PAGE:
Bob Stroud, my father-in-law (par excellent fisherman and world class story teller) and I went fishing on my lake in Madison County. We took the pontoon boat out to the middle. Bob hooked a big one right off. He started to reel it in, but the fish was strong. He could make no progress, so he stopped trying to reel. The fish took over and pulled the boat all over the lake. As you know, even a big fish runs out of fight in a few minutes. Not this fish. I grabbed the line after about 15 minutes and tied the anchor on it and threw it in the water. It made no difference. I looked at our speed. The fish was pulling the boat faster than my motor could. We got one look at the monster and tried to identify it. It looked kinda like a gar, but also had some resemblance to a bass. In a flash it came to Bob.
With a big smile on his face he said, "It looks like the mythical GarBass from Poland." I thought Bob was just pulling my leg. He was a real joker. However, at that point I remembered my trip to Krakow, Poland. A little old man gave me a small vial of liquid to take home. He said it contained an important part of Polish posterity that had to be taken to America for safety. I had no idea what he was talking about what with the language barrier, but he was so insistent that I agreed to take it home. One day, I accidentally dropped the vial in the lake. That must be how the fish got there.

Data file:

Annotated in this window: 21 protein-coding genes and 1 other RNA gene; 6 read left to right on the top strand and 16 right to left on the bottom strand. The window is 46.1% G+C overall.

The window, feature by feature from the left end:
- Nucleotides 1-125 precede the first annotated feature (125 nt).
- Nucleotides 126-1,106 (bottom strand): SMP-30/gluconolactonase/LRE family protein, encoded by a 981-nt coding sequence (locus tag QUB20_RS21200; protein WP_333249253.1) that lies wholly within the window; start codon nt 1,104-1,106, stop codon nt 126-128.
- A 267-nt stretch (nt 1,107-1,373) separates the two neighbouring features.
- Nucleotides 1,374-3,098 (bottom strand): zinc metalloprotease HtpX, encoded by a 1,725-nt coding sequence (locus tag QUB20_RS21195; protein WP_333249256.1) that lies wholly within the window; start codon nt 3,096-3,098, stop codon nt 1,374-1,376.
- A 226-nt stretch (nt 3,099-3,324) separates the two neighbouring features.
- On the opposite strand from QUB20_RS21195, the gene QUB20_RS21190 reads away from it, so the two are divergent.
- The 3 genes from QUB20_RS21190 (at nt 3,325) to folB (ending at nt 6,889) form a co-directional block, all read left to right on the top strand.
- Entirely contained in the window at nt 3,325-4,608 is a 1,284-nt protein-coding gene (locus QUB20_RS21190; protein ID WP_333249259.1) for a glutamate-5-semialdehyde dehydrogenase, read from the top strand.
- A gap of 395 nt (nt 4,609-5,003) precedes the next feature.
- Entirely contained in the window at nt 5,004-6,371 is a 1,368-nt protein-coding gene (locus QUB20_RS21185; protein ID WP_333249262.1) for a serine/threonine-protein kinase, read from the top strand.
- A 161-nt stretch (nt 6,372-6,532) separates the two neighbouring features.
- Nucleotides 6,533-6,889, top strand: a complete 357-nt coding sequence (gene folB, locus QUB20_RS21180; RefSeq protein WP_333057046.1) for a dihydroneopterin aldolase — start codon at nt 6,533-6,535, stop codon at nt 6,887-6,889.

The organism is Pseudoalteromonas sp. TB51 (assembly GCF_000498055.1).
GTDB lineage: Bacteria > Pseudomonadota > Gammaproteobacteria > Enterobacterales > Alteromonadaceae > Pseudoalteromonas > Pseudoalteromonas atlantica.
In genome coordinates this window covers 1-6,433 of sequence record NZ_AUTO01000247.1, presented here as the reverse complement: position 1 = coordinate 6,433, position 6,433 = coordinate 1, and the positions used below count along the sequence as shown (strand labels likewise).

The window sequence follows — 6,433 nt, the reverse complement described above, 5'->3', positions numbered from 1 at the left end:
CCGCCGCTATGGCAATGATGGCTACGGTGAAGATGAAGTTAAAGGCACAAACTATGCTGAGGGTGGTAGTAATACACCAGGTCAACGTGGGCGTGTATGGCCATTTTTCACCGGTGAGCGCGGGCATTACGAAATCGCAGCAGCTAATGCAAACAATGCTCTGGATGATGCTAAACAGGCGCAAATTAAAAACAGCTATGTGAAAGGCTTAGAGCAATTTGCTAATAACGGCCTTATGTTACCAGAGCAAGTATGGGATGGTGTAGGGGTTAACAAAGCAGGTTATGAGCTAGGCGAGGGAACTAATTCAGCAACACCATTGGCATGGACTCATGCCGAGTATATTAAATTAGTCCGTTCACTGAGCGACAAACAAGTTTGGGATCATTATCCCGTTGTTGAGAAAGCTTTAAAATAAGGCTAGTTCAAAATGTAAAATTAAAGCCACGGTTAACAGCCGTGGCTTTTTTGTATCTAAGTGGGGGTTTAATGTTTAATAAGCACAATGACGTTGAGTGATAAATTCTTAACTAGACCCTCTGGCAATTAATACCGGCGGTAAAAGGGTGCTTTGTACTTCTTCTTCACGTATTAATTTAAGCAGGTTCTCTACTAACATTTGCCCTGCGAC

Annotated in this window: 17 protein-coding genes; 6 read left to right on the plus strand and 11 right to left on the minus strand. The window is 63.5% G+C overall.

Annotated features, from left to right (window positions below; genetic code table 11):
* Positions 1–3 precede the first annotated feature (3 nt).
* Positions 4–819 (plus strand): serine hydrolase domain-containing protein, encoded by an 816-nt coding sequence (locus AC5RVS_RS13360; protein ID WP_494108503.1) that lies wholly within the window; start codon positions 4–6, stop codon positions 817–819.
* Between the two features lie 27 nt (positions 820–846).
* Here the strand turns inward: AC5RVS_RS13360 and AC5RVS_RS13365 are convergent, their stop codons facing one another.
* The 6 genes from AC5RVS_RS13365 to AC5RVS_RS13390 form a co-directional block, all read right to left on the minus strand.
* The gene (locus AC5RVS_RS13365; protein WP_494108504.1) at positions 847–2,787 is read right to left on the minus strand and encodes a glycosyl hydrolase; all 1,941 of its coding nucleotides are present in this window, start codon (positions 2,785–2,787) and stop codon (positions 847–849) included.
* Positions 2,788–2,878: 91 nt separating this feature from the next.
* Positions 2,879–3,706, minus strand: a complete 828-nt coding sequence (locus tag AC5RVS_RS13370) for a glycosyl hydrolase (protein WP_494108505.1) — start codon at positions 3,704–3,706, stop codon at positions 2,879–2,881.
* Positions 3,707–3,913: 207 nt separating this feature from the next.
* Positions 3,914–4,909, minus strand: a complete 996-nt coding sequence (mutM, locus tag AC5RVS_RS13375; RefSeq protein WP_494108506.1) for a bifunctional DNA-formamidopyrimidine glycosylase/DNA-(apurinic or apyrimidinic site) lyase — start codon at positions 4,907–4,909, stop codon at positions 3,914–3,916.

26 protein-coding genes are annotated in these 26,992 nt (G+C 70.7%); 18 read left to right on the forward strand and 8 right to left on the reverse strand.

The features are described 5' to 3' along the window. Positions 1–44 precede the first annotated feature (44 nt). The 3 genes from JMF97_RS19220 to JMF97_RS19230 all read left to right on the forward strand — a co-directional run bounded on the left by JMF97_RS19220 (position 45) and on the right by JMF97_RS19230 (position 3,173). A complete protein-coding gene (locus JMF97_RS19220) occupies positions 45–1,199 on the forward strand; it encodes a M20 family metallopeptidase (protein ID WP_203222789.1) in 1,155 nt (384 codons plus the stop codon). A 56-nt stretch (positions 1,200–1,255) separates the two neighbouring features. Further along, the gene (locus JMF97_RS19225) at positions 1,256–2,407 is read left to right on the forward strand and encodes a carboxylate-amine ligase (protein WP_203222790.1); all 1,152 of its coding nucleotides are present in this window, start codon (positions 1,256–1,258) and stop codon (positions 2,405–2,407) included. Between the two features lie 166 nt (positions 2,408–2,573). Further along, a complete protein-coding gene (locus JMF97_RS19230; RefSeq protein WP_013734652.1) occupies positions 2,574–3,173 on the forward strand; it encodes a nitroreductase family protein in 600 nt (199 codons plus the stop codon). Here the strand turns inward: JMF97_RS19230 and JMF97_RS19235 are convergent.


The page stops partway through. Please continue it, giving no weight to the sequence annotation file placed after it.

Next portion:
After about 45 minutes of being towed around the lake, Bob decided that out of respect for the monster's strength he would let it go. So he cut the line.
We went back to the house and tried to print the one picture I took. All we got was a very small part of the tail. We went to Kinkos and put it on the big printer and all we got was just a little bit more of the tail. So we called the Vicksburg Corps of Engineers and got permission to use their supercallifragilisticexpeealladosious printer, that can print miles of the Mississippi River. Finally, we had a life-sized picture. The picture was 30 feet long and 10 feet high and weighted 100 pounds.
We put it up on the wall of my barn. There was no doubt. It was a GarBass. Unfortunately, only Bob and I ever saw the fish. Mysteriously, the barn burned down that night, my cell phone disappeared and the Corps lost the record of the print.
Bob was well-known for his enthralling stories and is now waxing elegant in heaven. He inspired me to write down this factual account of his fishing exploit for family, friends and anyone willing to listen to an unembellished account. I am the only one who can attest that he caught one, big GarBass in my lake and that the fish still lurks there. As further proof, whole flocks of Mississippi/Canadian geese have vanished, leaving behind bales of feathers. After all, the fish has to eat and those geese are just messing up docks and yakking in our faces anyway.
Come on by some time and maybe you can catch a glimpse of the mythical fish from Poland that came to life in Mississippi.
Christopher Garbacz (firstname.lastname@example.org) was a professor of economics for 25 years. He has been directly involved in the regulatory arena for decades. His publications number over 50. He lives near Flora on a lake that has a very big fish.